Board challenges approval for tower
Mid-Levels residents hail planners' move
The Town Planning Board will appeal against a judicial review ruling that permits a 54-storey building to be constructed on Seymour Road and Castle Steps, in Mid-Levels.
The decision came after two hours of closed-door discussions yesterday morning. Board chairman Raymond Young Lap-moon said it had been backed by the majority of the board members, adding that the controversial ruling last Thursday would have a significant impact on the board's work in future.
'We hope to clarify some directional issues in the appeal, such as what would be taken into consideration [by the court],' he said.
But Mr Young did not spell out how the ruling would affect the board.
The board's decision was welcomed by about 3,000 people - including residents, who signed a petition in favour of the appeal.
A Swire Properties spokesman said the company acknowledged the right of the board to appeal but hoped the matter could be settled soon as the town planning process had dragged on for four years.
High Court judge Andrew Cheung Kui-nung ordered the board to reverse its decision blocking the relaxation of height and plot ratio restrictions on a block of land abutting Castle Steps for the development by a subsidiary of Swire Properties, International Trader Limited (ITL).
He said the Town Planning Appeal Board had wrongly taken traffic and visual considerations into account.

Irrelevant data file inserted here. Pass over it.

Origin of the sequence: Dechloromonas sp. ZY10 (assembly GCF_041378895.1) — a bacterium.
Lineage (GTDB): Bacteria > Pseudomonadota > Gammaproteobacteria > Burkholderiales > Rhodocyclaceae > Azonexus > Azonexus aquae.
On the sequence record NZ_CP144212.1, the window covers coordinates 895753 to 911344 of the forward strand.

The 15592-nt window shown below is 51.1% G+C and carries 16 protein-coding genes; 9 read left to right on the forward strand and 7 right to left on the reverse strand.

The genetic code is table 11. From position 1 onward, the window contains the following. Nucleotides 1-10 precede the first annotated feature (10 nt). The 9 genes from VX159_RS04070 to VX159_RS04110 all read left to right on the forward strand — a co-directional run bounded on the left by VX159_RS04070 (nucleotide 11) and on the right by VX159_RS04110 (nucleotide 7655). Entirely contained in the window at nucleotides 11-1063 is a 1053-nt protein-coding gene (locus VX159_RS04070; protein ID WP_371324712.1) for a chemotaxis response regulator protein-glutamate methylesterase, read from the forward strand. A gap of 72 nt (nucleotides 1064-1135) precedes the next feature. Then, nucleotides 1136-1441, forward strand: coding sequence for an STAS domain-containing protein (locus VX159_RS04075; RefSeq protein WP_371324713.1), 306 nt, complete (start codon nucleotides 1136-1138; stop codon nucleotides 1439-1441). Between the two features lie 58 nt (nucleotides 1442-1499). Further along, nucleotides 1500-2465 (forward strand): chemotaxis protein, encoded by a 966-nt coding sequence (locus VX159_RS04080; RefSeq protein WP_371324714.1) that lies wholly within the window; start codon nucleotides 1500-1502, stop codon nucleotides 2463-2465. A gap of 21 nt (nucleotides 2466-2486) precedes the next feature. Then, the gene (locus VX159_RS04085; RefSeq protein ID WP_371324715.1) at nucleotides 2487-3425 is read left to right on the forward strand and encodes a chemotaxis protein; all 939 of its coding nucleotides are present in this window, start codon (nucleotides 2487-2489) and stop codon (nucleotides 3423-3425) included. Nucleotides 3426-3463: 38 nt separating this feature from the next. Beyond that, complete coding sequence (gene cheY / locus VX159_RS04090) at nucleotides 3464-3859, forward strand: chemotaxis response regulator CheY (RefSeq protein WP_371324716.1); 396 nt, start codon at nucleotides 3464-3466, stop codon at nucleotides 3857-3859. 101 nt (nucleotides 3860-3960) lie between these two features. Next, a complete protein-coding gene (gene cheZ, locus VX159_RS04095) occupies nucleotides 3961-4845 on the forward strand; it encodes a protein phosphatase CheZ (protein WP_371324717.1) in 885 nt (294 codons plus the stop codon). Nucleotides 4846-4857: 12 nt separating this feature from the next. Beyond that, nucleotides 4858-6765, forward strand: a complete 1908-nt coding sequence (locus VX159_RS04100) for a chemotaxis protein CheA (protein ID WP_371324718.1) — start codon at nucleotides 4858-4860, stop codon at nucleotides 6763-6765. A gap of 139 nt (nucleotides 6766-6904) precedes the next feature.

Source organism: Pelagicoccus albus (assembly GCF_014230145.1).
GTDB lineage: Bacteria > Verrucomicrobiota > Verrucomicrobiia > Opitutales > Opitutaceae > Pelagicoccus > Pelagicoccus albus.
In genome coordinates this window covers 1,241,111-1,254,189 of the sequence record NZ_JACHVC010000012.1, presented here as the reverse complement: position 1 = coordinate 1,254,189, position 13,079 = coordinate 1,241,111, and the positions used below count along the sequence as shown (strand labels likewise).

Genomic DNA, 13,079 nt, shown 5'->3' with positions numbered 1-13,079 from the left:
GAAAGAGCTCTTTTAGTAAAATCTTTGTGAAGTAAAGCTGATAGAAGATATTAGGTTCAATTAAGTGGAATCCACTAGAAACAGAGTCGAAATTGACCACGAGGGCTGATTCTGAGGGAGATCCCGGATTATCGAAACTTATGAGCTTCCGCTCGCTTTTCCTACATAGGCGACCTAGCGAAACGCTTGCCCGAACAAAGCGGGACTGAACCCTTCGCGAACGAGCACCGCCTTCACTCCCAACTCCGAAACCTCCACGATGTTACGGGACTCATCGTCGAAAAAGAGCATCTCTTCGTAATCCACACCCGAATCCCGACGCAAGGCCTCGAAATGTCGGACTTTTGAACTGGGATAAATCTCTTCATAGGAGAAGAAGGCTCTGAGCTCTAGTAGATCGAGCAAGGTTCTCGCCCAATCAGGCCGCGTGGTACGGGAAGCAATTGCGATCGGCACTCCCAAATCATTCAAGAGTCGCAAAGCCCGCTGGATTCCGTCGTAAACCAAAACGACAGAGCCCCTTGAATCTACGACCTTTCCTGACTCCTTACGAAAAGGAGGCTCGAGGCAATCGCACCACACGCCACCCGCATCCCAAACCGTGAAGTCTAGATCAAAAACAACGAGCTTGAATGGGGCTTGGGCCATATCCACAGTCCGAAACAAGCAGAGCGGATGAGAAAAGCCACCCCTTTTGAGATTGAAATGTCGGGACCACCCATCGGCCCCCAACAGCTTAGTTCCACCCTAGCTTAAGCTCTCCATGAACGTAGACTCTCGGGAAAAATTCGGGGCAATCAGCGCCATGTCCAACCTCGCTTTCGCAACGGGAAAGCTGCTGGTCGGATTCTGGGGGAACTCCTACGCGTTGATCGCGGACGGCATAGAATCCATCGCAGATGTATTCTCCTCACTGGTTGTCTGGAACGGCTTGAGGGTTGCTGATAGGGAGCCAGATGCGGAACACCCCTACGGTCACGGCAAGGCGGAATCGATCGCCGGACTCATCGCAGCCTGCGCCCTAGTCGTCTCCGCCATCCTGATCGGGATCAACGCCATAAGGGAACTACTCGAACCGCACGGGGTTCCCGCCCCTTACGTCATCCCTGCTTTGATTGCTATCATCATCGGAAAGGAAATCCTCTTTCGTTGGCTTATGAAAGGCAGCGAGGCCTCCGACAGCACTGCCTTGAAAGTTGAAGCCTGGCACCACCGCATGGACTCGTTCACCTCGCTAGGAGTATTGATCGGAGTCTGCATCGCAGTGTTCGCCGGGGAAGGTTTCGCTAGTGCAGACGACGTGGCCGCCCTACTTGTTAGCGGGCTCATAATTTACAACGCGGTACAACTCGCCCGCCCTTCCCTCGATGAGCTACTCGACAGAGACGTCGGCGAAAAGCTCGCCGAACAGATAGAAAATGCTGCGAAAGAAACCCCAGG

The ruling sparked public outcry from Mid-Levels residents, district councillors and green groups, saying that the high-rise would create a wall effect and put pressure on traffic in the area.
The board had dismissed ITL's applications for relaxation twice. It maintained that a maximum of 12 storeys with a plot ratio of no more than 5 should be built. Another 57-storey high-rise was proposed by the same developer for an adjoining site.
After the court ruling, a much-wider 54-storey high-rise can be built across the two sites.
A source close to the board said the move was to bring the case to the consideration of three High Court judges instead of just one.
The source also said it was necessary to clarify the circumstances under which a relaxation should be allowed during the town planning process.
University of Hong Kong assistant law professor Eric Cheung Tat-ming said the traffic factor had not been a legal issue for planners.
The emphasis placed on the factor, as upheld by the board in its two rejections, might have been the result of a change of public sentiment.
He dismissed worries that developers would increasingly abuse the legal system by seeking judicial reviews, saying that the court was fulfilling its obligation instead of taking over the town planning decision.
Professor Cheung urged the government to expedite its review of the outline zoning plan to clarify the planning intention.
More than half of Hong Kong's 108 outline zoning plans do not have planning parameters specifying heights, plot ratio and maximum gross floor areas.